A modelling approach to explore some hypotheses of the failure of neuroprotective trials in ischemic stroke patients.

Marie-Aimée Dronne 1, 2, * Emmanuel Grenier 1, 3 Guillemette Chapuisat 4 Marc Hommel 5 Jean-Pierre Boissel 2
* Corresponding author
1 NUMED - Numerical Medicine
UMPA-ENSL - Unité de Mathématiques Pures et Appliquées, Inria Grenoble - Rhône-Alpes
2 Evaluation et modélisation des effets thérapeutiques
Département biostatistiques et modélisation pour la santé et l'environnement [LBBE]
Abstract : Ischemic stroke is the third cause of death in industrialised countries, but no satisfactory treatment is currently available. The hundreds of neuroprotective drugs developed to block the ischemic cascade gave very promising results in animal models but the clinical trials performed with these drugs showed no beneficial effects in stroke patients. Many hypotheses were advanced to explain this discrepancy, among which the morphological and functional differences between human and rodent brains. This discrepancy could be partly due to the differences in white matter and glial cell proportions between human and rodent brains. In order to test this hypothesis, we built a mathematical model of the main early pathophysiological mechanisms of stroke in rodent and in human brains. This model is a two-scale model and relies on a set of ordinary differential equations. We built two versions of this model (for human and rodent brains) differing in their white matter and glial cell proportions. Then, we carried out in silico experiments with various neuroprotective drugs. The simulation results obtained with a sodium channel blocker show that the proportion of penumbra recovery is much higher in rodent than in human brain and the results are similar with some other neuroprotective drugs tested during phase III trials. This in silico investigation suggests that the proportions of glial cells and white matter have an influence on neuroprotective drug efficacy. It reinforces the hypothesis that histological and morphological differences between rodent and human brains can partly explain the failure of these agents in clinical trials.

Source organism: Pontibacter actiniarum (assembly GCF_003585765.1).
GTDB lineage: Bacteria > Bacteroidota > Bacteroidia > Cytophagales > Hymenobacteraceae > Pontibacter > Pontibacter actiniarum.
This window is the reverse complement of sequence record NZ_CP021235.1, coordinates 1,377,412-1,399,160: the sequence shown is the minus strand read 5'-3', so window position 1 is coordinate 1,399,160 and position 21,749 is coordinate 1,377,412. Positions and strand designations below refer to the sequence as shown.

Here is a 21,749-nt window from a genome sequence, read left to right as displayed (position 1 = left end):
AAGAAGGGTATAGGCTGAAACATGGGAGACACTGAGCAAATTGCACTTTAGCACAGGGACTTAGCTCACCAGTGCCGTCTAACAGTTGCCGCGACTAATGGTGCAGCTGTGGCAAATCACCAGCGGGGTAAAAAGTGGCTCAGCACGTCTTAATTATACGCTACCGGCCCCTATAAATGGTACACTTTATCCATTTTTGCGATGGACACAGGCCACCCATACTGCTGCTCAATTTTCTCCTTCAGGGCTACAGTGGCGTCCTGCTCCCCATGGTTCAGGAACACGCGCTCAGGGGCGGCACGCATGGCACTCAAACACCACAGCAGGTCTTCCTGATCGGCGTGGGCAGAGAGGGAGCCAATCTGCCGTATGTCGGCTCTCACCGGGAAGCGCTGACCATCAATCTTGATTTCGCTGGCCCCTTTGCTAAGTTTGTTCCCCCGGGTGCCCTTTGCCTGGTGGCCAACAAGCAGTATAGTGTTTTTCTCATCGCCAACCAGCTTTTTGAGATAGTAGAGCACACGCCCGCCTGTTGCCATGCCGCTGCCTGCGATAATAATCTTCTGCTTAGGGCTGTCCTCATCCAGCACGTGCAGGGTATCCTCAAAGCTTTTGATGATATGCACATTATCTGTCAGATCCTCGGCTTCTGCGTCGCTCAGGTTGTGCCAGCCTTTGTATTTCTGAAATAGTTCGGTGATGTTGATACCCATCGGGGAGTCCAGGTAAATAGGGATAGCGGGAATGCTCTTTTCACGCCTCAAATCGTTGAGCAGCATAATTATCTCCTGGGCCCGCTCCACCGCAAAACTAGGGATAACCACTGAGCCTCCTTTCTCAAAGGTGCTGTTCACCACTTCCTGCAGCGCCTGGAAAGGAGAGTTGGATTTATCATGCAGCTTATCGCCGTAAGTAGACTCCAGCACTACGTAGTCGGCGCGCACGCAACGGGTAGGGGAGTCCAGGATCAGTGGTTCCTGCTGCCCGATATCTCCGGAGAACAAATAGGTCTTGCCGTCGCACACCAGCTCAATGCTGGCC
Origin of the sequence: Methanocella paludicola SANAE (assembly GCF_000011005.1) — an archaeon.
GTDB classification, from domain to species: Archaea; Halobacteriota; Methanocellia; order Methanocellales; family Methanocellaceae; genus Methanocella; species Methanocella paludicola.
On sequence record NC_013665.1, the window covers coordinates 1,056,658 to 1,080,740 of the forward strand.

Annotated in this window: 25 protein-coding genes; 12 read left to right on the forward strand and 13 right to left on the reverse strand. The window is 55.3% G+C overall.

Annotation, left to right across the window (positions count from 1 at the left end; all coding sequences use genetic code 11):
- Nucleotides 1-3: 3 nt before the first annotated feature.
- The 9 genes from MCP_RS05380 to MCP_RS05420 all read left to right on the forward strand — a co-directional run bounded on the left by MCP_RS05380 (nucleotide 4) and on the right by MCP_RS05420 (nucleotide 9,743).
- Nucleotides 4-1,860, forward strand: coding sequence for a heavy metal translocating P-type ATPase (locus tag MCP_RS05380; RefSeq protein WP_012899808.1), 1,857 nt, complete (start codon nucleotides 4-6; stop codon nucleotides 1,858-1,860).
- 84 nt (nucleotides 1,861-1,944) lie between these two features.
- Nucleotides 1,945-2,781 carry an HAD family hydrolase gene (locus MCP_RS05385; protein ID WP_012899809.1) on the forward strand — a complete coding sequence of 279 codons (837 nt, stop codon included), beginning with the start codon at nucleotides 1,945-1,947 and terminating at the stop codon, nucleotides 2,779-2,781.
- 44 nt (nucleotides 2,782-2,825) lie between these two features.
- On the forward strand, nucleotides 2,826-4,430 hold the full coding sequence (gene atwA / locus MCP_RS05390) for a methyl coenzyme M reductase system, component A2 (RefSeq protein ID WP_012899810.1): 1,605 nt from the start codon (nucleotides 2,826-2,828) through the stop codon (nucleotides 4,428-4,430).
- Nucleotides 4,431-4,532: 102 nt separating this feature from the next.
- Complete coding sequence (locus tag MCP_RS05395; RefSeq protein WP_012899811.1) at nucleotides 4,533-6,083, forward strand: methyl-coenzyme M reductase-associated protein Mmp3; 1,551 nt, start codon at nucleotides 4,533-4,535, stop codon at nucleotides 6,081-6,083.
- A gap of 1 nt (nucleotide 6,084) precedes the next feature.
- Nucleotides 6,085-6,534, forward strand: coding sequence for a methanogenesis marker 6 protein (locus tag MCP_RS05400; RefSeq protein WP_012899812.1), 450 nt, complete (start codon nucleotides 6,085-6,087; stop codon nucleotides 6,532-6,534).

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Submitted on : Friday, September 6, 2013 - 11:10:16 PM
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Marie-Aimée Dronne, Emmanuel Grenier, Guillemette Chapuisat, Marc Hommel, Jean-Pierre Boissel. A modelling approach to explore some hypotheses of the failure of neuroprotective trials in ischemic stroke patients.. Progress in Biophysics and Molecular Biology, Elsevier, 2008, 97 (1), pp.60-78. ⟨10.1016/j.pbiomolbio.2007.10.001⟩. ⟨hal-00859347⟩



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